ISLAMABAD (Reuters) - Pakistan this year expects to finalize four wind power deals worth $500 million to exploit a renewable resource that has been barely tapped in a country with a yawning gap between power capacity and demand.
The country suffers chronic power cuts that inflame public anger and stifle industry, a crisis seen by analysts as a test for President Asif Ali Zardari. Daily shortfalls are 4,500-5,000 megawatts (MW), Water and Power Ministry figures show.
But the South Asian nation’s coastal belt holds particular promise for wind power, with a potential of producing 50,000 megawatts, according to the U.S. National Renewable Energy Laboratory.
Arif Alauddin, chief executive of Pakistan’s Alternative Energy Development Board (AEDB), on Friday said talks were underway with six Pakistani investors to build wind farms.
“We have reached a stage I can say at least four deals will be finalized this year and production would start next year,” he told Reuters. “The worth of these deals will be $500 million.”
They would encompass four 50 MW plants with expected completion by the end of 2011, he said.
AEDB is trying to boost local private investment in alternative energy by offering incentives and access to wind turbine makers and operators such as Siemens, Nordex SE, Coolwind, SWEG and General Electric.
Nordex in March agreed to supply FCC Energy Ltd., a local company, with turbines for a 50 MW farm in the southern Sindh province.
To attract private investors, Alauddin said the government is guaranteeing an annual rate of return of up to 18 percent and will pay power producers if the wind blows below an annual average of 7.3 metres per second.
AEDB has already allocated land for 18 independent power producers for wind power projects of 50 MW each. The U.S. Agency for International Development has plans to help Pakistan develop wind farms to generate 300 MW by the end of 2014.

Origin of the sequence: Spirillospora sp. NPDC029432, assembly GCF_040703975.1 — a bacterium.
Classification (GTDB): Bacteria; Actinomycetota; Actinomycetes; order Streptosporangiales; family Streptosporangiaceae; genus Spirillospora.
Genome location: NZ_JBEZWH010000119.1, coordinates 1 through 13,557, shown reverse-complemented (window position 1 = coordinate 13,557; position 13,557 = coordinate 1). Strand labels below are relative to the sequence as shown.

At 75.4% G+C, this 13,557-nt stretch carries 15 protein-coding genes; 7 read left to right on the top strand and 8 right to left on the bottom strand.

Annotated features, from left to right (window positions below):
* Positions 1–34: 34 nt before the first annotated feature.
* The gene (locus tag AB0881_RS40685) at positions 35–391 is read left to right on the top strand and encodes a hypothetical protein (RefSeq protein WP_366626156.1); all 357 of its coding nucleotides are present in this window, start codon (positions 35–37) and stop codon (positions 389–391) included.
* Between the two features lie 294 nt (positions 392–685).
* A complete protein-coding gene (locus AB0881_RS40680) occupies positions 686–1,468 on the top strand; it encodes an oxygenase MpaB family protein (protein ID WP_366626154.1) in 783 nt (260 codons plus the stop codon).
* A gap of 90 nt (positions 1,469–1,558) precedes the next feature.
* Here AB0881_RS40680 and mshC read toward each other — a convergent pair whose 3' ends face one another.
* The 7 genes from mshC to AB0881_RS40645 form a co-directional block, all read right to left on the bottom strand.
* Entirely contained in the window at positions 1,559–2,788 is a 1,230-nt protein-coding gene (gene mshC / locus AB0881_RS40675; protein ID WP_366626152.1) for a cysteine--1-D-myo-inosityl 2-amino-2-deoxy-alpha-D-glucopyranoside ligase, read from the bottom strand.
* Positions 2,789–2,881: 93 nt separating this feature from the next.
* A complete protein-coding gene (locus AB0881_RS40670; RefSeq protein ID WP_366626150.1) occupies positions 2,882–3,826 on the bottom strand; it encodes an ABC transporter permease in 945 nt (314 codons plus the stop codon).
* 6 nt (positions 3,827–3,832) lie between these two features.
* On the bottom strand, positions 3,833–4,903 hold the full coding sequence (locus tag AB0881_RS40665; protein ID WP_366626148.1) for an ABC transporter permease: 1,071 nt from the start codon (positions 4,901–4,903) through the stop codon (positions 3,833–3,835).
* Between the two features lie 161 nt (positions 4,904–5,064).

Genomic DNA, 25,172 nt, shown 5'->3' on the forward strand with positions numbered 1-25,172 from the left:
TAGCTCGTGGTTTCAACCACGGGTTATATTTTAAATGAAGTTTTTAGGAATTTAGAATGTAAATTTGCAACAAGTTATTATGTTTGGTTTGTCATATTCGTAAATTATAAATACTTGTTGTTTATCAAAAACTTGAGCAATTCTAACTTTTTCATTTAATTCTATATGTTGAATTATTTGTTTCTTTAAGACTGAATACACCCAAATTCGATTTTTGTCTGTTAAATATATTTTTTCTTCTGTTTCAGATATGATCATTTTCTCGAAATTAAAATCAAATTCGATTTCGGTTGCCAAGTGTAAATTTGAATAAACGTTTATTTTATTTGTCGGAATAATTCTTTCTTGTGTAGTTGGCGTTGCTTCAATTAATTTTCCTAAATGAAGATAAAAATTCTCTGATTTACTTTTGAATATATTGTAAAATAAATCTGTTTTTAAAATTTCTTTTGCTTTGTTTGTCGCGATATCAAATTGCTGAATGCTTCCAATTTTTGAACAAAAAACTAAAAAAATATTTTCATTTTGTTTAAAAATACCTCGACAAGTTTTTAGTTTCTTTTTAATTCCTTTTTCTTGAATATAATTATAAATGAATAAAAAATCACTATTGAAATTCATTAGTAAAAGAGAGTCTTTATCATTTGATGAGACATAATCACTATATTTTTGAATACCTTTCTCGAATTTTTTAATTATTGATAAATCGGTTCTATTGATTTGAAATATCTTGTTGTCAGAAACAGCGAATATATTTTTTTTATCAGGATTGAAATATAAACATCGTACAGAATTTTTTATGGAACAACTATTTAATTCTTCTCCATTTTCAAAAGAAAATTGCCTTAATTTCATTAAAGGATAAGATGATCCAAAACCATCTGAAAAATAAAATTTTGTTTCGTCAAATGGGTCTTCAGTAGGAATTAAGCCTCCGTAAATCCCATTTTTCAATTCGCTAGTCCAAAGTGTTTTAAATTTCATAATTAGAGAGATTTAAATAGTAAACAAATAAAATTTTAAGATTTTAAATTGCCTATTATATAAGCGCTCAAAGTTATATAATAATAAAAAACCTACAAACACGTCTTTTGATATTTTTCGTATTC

“You cannot expect changes overnight. It’ll take time. But we believe some 10,000 MW would be coming through wind in the next five to 10 years,” Alauddin said.
AEDB is carrying out national wind mapping for possible farms in other locations such as southwestern Baluchistan and northwestern Khyber-Pakhtunkhwa.
Pakistan is also looking at solar energy as another renewable option, and the central bank is offering to finance 80 percent of local solar investments. The government has removed duty and sales taxes on solar technology imports.
Sixty-five percent of cash-strapped Pakistan’s electricity comes from oil and gas and 30 percent from hydroelectric sources. An additional 5 percent comes from two nuclear plants.
Out of total imports of $31.48 billion in the last 10 months, oil imports were $8.3 billion, government figures show.
“We’ve got to turn around our energy mix. We cannot afford it,” said Mohammad Khaid, director general of the state-run Pakistan Electric and Power Company (PEPCO).
Pakistan aims to add at least 2,000 MW by December from seven rental power plants and one independent producer.
(Editing by Bryson Hull and Jane Baird)
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